The topic that's exploded all over my inbox, the sidebar, and even (as GoBlaze22 has pointed out for us) in Mike Barrett's blog is the officiating in the Houston-Portland series. The question/assertion on everybody's mind: Is something going on here?!?
Here's my best shot at an answer.
The proceedings so far can be described as unusual in a couple of ways. The first, mentioned in the Game 4 recap, is that in 3 of 4 games so far the Blazers have attempted no free throws in the first quarter. Coupled with that, Blazer centers--in particular Joel Przybilla--have drawn a high percentage of their fouls in the first quarter. In Przybilla's case many of these fouls have been away from the post, in situations atypical of the regular season rhythm of whistles. There's no smoking gun here. This combination is just...strange.
Whenever something is unusual you want to examine it. However in that examination you also want to rule out reasonable causes before you jump to less reasonable or unusual ones, such as alleged bias.
--The Blazers' first quarter offense has tended towards jumpers. While it's hard to imagine them meriting ZERO free throws game after game after game one could imagine fewer free throws. I suppose the far end of "fewer" is zero.
--Yao Ming is unusual not just because of his talent but because he creates more contact on the move than does the normal big center. He's not a low post player exclusively. The Houston offense requires him to be in motion. This could help explain some of the fouls that are outside of the normal range for Blazer centers.
--The NBA has always favored bigger names with the benefit of the doubt in close calls. For better or worse, this is the league. Houston will find themselves on the opposite end of that reality should they progress to Round 2 against the L*kers. The Blazers may someday find themselves on the right side of the equation but it won't be on their first playoff trip, such favors won't be bestowed on Greg Oden until he develops more of a game, and such favors will never, ever be granted Joel Przybilla.
Is that combination enough to explain the strangeness? Probably so. Some might say the Blazers' situation might tend towards the far end of the scale but percentages say that's going to happen to somebody, sometime. If an eventuality is within the realm of reasonable probability there's no remedy for it. And if there's no remedy for it, there's no point in dwelling on it. You just move on and play.
The bigger question is how much all of this has affected the Blazers.
I would say the affect has been semi-significant in terms of establishing mode of play and playing rotations. I don't think you can separate the Rockets' ability to forge double-digit first half leads and the whistles. I don't think you can separate the Blazers' ability to recover from those deficits from the change in foul criteria after the early stages of the game. When Portland has been able to play its regular guys in their semi-regular modes they've hung with Houston. When the Blazers have had to scramble Houston has dominated. Obviously the two-fouls-in-six-minutes pace of the first quarters hasn't dogged the Blazers all game long or both centers would be fouling out of every game by the third quarter. The ability to put the right people on the floor and play defense at least normally, if not aggressively, is important to the Blazers.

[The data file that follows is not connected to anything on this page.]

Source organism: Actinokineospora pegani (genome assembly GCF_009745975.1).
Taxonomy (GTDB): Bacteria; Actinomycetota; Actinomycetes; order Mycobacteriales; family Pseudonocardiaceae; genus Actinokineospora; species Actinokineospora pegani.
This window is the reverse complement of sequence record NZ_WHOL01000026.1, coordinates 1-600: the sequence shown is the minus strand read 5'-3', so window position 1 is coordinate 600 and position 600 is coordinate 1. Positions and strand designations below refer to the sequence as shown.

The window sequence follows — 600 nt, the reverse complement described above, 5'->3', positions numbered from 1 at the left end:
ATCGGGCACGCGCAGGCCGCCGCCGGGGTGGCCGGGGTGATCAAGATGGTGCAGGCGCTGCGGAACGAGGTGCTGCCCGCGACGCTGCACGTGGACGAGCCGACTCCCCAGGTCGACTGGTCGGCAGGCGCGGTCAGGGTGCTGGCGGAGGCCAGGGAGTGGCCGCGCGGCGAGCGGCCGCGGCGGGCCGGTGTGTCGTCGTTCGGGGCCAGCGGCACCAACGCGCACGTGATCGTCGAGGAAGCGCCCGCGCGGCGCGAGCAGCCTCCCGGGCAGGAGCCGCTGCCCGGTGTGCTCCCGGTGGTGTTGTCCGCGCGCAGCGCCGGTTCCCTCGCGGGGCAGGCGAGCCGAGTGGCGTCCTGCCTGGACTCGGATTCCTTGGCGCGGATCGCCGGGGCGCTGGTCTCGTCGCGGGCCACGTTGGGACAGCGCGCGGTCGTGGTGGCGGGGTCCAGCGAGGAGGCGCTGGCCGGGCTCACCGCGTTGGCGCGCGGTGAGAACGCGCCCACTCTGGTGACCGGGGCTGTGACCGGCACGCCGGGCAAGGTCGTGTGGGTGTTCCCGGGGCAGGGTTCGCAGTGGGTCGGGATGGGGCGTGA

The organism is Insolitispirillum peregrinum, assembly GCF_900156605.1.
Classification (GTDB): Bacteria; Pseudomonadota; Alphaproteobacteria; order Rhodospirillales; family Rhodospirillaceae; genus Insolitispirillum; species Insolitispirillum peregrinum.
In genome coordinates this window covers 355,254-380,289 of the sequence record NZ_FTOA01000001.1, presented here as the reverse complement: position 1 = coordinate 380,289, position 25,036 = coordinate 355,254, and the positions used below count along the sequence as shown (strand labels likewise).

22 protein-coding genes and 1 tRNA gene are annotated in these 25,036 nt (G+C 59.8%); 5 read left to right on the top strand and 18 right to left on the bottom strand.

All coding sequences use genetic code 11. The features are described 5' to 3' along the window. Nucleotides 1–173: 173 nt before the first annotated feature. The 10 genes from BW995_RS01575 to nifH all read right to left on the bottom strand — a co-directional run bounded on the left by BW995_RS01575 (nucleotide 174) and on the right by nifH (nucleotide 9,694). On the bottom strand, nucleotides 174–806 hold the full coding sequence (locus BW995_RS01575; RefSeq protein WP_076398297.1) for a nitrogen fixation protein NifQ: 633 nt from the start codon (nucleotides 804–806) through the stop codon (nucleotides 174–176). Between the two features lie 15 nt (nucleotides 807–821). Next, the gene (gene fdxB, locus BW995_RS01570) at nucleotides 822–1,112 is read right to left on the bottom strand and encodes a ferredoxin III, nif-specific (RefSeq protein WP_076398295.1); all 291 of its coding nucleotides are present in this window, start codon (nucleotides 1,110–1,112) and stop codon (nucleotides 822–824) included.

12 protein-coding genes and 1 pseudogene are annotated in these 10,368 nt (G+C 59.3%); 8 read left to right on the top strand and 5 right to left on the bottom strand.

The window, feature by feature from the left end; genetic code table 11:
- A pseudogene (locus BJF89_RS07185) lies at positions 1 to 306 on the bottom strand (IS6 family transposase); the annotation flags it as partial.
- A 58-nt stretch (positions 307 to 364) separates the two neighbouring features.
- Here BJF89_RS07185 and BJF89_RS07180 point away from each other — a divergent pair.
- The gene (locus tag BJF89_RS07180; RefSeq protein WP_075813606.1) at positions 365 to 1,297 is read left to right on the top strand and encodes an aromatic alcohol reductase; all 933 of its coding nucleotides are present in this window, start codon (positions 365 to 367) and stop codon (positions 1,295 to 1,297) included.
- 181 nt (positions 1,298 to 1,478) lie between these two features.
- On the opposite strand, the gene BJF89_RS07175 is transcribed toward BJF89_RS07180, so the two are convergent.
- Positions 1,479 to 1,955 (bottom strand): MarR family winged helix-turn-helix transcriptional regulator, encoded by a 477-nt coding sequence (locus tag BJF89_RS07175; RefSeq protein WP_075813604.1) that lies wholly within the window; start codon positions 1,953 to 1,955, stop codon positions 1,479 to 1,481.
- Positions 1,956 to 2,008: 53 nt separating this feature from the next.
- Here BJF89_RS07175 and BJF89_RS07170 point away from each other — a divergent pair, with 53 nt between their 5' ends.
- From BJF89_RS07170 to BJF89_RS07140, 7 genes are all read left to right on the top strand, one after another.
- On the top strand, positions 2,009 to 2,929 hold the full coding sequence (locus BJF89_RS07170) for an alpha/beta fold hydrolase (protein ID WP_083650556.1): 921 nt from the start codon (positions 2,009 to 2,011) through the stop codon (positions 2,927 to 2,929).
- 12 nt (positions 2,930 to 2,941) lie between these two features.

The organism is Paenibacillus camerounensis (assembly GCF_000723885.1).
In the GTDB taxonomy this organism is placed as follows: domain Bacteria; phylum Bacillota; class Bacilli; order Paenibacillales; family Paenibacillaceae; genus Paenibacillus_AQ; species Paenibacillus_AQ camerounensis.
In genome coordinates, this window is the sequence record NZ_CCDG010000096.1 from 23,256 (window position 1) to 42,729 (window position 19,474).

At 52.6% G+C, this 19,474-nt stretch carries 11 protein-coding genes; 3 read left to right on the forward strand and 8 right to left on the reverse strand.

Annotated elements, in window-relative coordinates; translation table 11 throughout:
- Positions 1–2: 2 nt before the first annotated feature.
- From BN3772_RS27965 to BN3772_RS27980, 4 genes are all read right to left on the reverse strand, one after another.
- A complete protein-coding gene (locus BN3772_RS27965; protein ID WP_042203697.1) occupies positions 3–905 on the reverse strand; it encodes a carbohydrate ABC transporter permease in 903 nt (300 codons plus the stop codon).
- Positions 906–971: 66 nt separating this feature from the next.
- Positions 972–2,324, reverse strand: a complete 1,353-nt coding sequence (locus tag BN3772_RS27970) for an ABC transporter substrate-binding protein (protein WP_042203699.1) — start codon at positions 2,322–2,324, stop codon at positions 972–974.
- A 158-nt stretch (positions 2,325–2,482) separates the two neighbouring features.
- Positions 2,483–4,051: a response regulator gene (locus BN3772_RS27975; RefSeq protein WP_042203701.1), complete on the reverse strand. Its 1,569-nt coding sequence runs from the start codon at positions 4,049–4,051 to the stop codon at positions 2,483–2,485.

That said, the role of both Przybilla and Oden at this point is to suppress Yao Ming. The Blazers have done a reasonable job of that even with fouls and limited minutes for its center duo. The Rockets aren't running away from the Blazers on offense and Yao hasn't had a mammoth game since the first.
Another role of the Blazers centers is to rebound. In this Portland has been less successful.
Part of the fallout of the lack of rebounding has been the inability to consistently control tempo and possession. Houston has wrested away control of quarters and games from the Blazers far more than the Blazers have from Houston.
However that wresting of control, while often occurring in the first quarter, has not been limited to that quarter. As we saw in the fourth quarter of Game 4, the Rockets have been taking over games even with Przybilla and/or Oden on the court. And when the Blazers have lost control of games, it hasn't really been the refs taking them out. Rather the Rockets have played bigger, quicker, and more aggressively.
At the end of the day, that last paragraph is the rub for Portland. The Blazers haven't fallen behind in this series just from a lack of Przybilla and Oden, but from the lack of being able to utilize Przybilla and Oden (and a couple other players) to full advantage.
As long as that is happening, you can't really point to the refs as the deciding cause no matter what strangeness you perceive. Only when the Blazers play at full capacity and then get beaten under strange circumstances can any kind of meaningful query be initiated, let alone remedies discussed. Even if the circumstances have been unusual in some ways, it's still incumbent on the Blazers to persevere. That will be one of the deeper lessons learned from this first round experience in victory or defeat.
In basketball as with most things in life, it's not your circumstances but what you do with them that determines your ultimate success.